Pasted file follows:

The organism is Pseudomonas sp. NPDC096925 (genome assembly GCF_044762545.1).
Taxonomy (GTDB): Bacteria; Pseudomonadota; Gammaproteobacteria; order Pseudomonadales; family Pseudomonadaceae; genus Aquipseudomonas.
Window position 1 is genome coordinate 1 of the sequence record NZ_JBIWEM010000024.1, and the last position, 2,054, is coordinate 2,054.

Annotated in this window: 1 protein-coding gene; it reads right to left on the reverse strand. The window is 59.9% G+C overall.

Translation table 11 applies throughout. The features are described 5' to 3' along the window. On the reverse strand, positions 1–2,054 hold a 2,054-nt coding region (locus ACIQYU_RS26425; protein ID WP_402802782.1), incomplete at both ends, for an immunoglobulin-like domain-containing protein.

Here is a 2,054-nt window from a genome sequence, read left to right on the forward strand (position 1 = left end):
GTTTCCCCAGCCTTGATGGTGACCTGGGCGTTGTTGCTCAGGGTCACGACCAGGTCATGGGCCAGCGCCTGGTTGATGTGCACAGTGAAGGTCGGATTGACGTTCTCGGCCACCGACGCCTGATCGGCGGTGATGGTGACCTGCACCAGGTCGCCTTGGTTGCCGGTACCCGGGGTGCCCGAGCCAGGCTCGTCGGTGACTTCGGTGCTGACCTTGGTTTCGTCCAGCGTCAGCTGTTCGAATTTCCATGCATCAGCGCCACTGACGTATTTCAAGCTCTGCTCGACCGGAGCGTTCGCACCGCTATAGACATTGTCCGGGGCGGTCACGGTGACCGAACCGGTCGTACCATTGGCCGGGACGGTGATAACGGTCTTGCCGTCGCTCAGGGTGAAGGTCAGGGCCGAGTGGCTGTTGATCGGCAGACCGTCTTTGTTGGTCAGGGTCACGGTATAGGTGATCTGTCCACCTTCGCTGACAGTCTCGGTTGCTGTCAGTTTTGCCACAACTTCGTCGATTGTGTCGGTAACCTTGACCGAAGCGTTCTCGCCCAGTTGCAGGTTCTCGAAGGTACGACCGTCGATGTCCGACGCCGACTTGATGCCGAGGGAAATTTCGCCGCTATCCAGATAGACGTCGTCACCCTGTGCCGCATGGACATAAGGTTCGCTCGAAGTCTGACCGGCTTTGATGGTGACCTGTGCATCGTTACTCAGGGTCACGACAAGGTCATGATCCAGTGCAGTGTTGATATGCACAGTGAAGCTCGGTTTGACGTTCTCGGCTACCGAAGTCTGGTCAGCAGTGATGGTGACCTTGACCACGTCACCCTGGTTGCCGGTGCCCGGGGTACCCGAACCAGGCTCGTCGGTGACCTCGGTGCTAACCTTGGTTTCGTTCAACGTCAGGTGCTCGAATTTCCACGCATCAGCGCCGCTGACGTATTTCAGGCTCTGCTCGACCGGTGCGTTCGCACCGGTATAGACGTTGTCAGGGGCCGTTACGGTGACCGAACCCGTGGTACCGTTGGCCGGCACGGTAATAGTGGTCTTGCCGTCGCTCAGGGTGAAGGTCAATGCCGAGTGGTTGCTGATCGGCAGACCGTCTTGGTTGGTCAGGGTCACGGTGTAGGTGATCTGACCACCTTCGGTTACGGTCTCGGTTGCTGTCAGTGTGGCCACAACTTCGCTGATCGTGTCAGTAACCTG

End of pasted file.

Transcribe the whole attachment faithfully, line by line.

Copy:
The organism is Pseudomonas sp. NPDC096925 (genome assembly GCF_044762545.1).
Taxonomy (GTDB): Bacteria; Pseudomonadota; Gammaproteobacteria; order Pseudomonadales; family Pseudomonadaceae; genus Aquipseudomonas.
Window position 1 is genome coordinate 1 of the sequence record NZ_JBIWEM010000024.1, and the last position, 2,054, is coordinate 2,054.

Annotated in this window: 1 protein-coding gene; it reads right to left on the reverse strand. The window is 59.9% G+C overall.

Translation table 11 applies throughout. The features are described 5' to 3' along the window. On the reverse strand, positions 1–2,054 hold a 2,054-nt coding region (locus ACIQYU_RS26425; protein ID WP_402802782.1), incomplete at both ends, for an immunoglobulin-like domain-containing protein.

Here is a 2,054-nt window from a genome sequence, read left to right on the forward strand (position 1 = left end):
GTTTCCCCAGCCTTGATGGTGACCTGGGCGTTGTTGCTCAGGGTCACGACCAGGTCATGGGCCAGCGCCTGGTTGATGTGCACAGTGAAGGTCGGATTGACGTTCTCGGCCACCGACGCCTGATCGGCGGTGATGGTGACCTGCACCAGGTCGCCTTGGTTGCCGGTACCCGGGGTGCCCGAGCCAGGCTCGTCGGTGACTTCGGTGCTGACCTTGGTTTCGTCCAGCGTCAGCTGTTCGAATTTCCATGCATCAGCGCCACTGACGTATTTCAAGCTCTGCTCGACCGGAGCGTTCGCACCGCTATAGACATTGTCCGGGGCGGTCACGGTGACCGAACCGGTCGTACCATTGGCCGGGACGGTGATAACGGTCTTGCCGTCGCTCAGGGTGAAGGTCAGGGCCGAGTGGCTGTTGATCGGCAGACCGTCTTTGTTGGTCAGGGTCACGGTATAGGTGATCTGTCCACCTTCGCTGACAGTCTCGGTTGCTGTCAGTTTTGCCACAACTTCGTCGATTGTGTCGGTAACCTTGACCGAAGCGTTCTCGCCCAGTTGCAGGTTCTCGAAGGTACGACCGTCGATGTCCGACGCCGACTTGATGCCGAGGGAAATTTCGCCGCTATCCAGATAGACGTCGTCACCCTGTGCCGCATGGACATAAGGTTCGCTCGAAGTCTGACCGGCTTTGATGGTGACCTGTGCATCGTTACTCAGGGTCACGACAAGGTCATGATCCAGTGCAGTGTTGATATGCACAGTGAAGCTCGGTTTGACGTTCTCGGCTACCGAAGTCTGGTCAGCAGTGATGGTGACCTTGACCACGTCACCCTGGTTGCCGGTGCCCGGGGTACCCGAACCAGGCTCGTCGGTGACCTCGGTGCTAACCTTGGTTTCGTTCAACGTCAGGTGCTCGAATTTCCACGCATCAGCGCCGCTGACGTATTTCAGGCTCTGCTCGACCGGTGCGTTCGCACCGGTATAGACGTTGTCAGGGGCCGTTACGGTGACCGAACCCGTGGTACCGTTGGCCGGCACGGTAATAGTGGTCTTGCCGTCGCTCAGGGTGAAGGTCAATGCCGAGTGGTTGCTGATCGGCAGACCGTCTTGGTTGGTCAGGGTCACGGTGTAGGTGATCTGACCACCTTCGGTTACGGTCTCGGTTGCTGTCAGTGTGGCCACAACTTCGCTGATCGTGTCAGTAACCTG